Frequently Asked Questions

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Yes. When applying, the student needs to identify nursing as their major.  Upon admission to the University, the student will be designated as a nursing major and will also have introductory nursing courses during the freshman year.
A strong background in health-related science such as, chemistry, biology, anatomy and physiology, would provide a strong foundation.
This begins in the sophomore year. Students have clinical in a long-term care facility or in a non-acute setting. This experience provides time for the student to apply skills learned in their Physical Assessment Course and to become comfortable with rendering basic nursing care.
The classroom ratio is approximately one instructor to 35 students. In the clinical setting, the instructor: student ratio is 1:8. We do not have a preceptor model therefore; the nursing instructor is with the student on the assigned hospital unit.
In the junior and senior year nursing students will have clinical 2 days per week. During the clinical experience students will assume care of the patients to whom they have been assigned by their instructor. Students will perform physical assessments, document findings, perform wound care or dressing changes as needed, administer medications, evaluate laboratory values, consult with the Registered Nurse, and provide patient education.
The models are often used to simulate clinical experiences that the student may not encounter in the hospital. Simulation also provides faculty the opportunity to evaluate the thinking process and bedside manner of our students as they perform a physical assessment for a critical health problem.
There are three local hospitals in Scranton. Students may also be assigned to a hospital in Wilkes-Barre which is approximately 40 minutes away. Some clinical experiences occur within the community and will require local travel. We have an optional pediatric clinical experience at the Children’s Hospital in Philadelphia. For this particular rotation, students complete the clinical requirements over the course of two long weekends. Students must provide their own transportation to clinical sites.
  • Students are tested in a manner that is different than that of high school. Testing is at the “application” level, meaning that students are not tested on the recall of information but rather on how they will apply what they know to a specific question. For example, to memorize an abnormal lab value is recall. To be tested at the application level a student may be asked about symptoms the patient may experience as a result of the abnormal lab value, the potential risk to the patient, how the lab value correlates to the medical diagnosis and the actions needed to correct the abnormal value.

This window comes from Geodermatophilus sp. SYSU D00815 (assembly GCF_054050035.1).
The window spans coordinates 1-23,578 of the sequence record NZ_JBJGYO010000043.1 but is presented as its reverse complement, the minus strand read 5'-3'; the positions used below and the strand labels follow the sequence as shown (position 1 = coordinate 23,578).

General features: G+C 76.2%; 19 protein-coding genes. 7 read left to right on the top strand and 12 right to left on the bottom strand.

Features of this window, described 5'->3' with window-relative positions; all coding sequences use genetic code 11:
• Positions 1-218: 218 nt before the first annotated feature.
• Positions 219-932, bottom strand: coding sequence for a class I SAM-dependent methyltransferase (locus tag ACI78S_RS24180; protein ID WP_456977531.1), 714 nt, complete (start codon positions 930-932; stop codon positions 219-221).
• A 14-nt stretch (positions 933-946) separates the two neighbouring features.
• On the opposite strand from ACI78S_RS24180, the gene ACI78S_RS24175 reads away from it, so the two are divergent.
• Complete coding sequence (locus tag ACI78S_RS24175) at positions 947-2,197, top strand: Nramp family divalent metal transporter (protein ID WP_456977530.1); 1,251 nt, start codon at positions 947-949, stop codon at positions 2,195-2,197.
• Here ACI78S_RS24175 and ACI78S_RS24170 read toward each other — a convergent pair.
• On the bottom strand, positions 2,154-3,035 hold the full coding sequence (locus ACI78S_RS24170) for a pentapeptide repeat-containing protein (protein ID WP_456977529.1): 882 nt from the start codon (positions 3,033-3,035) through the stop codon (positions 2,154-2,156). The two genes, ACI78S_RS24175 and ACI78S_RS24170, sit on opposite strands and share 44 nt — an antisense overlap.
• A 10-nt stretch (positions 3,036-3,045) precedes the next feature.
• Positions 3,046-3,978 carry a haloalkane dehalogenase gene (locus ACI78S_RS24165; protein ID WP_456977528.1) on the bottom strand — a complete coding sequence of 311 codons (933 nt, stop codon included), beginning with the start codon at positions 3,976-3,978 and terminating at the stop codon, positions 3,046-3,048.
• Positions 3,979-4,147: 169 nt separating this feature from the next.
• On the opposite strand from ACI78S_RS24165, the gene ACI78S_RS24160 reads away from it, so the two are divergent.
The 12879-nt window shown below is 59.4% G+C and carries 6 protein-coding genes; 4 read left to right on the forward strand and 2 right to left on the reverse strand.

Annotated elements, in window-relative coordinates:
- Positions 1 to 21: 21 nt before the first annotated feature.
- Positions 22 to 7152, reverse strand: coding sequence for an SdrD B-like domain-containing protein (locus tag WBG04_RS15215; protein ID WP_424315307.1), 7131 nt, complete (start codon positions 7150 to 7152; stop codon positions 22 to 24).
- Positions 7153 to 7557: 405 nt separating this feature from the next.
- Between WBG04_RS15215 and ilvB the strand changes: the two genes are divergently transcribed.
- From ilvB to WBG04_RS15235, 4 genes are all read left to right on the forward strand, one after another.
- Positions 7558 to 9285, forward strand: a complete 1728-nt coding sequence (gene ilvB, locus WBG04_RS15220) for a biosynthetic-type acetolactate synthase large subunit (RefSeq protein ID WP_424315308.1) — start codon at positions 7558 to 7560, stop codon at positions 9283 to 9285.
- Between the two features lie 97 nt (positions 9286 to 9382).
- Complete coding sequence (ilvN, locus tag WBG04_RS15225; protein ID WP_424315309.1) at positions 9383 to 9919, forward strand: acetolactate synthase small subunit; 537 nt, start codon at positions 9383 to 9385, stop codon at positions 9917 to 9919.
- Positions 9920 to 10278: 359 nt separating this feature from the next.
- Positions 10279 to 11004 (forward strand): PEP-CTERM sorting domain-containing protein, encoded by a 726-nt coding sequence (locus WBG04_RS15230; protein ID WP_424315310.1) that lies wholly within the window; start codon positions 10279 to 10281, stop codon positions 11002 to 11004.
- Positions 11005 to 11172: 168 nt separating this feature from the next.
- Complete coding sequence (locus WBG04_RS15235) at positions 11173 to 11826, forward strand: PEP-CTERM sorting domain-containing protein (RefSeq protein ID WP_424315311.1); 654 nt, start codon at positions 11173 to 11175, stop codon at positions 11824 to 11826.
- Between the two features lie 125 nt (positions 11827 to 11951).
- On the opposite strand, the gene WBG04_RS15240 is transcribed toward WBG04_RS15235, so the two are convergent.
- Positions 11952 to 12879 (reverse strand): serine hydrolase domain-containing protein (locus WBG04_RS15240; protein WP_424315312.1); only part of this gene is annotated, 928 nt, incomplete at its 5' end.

• Many nursing students take exams on the computer which allows for immediate feedback regarding questions they got wrong. In addition, exposure to computerized testing now may help to decrease test anxiety when taking the National Licensure Exam which is computerized.
  • Senior nursing students remain on campus for one week following graduation. During this week, an intensive review of nursing content is provided. This serves as a preparatory review for the licensure exam.
As a Jesuit University, our mission is to “serve others”. Nursing students are required to complete 40 hours of “service to others” during their freshman and sophomore year. During the junior and senior year of the nursing curriculum, service hours are acknowledged as a result of their engagement with patients during the clinical rotations.
No. There are numerous opportunities available for students to choose from and announcements of these opportunities are posted.
Yes, we do offer a Nurse Practitioner degree. This is an advanced level of nursing education. A Bachelor Degree in Nursing is required prior to applying for this program. 
We do offer a Nurse Anesthetist program. This is an advance degree that requires at least two years of clinical experience as a Registered Nurse in a critical care setting prior to applying for the Nurse Anesthetist program.
Yes, there is a Student Nursing Association. We also have a chapter of Sigma Theta Tau, the National Honor Society of Nursing.
No, we do not arrange or coordinate internships. We highly recommend that students seek opportunities to engage in caring for people as a means to reinforce school-based learning however, this is not a requirement.
Yes, nursing students can study abroad but this needs to be determined by the end of the freshman year. Due to clinical requirements associated with the nursing program, students will need to study abroad during the spring of the sophomore year. Nursing courses that would normally be taken in the spring will need to be taken in the fall of the sophomore year.
There is a department on campus that specifically works with students interested in studying abroad. Students can study abroad in various countries. The decision is largely based on the desire of the student.
Approximately 70 students. We do not have input regarding which students are accepted. Specific questions regarding the admission process are best directed to the Admissions Department.
Yes, this is possible but it is important that you discuss your intentions with your guidance counselor as soon as possible, preferably by the end of the freshman year, in order to meet the requirements for both degrees. 
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